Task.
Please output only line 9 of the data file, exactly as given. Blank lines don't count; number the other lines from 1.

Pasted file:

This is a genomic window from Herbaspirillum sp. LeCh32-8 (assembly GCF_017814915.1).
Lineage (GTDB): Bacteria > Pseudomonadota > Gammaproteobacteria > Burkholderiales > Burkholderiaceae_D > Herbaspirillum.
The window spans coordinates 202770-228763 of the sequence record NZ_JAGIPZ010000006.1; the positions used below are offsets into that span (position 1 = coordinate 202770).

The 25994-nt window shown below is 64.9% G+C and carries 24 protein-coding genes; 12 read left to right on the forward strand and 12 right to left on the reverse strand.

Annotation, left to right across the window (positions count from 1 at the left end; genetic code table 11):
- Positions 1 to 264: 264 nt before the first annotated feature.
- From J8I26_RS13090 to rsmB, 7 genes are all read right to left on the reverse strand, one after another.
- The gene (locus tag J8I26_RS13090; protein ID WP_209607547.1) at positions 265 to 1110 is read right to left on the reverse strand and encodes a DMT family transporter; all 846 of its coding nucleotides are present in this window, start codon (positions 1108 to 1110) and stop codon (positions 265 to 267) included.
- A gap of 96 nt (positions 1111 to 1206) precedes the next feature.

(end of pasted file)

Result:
- A gap of 96 nt (positions 1111 to 1206) precedes the next feature.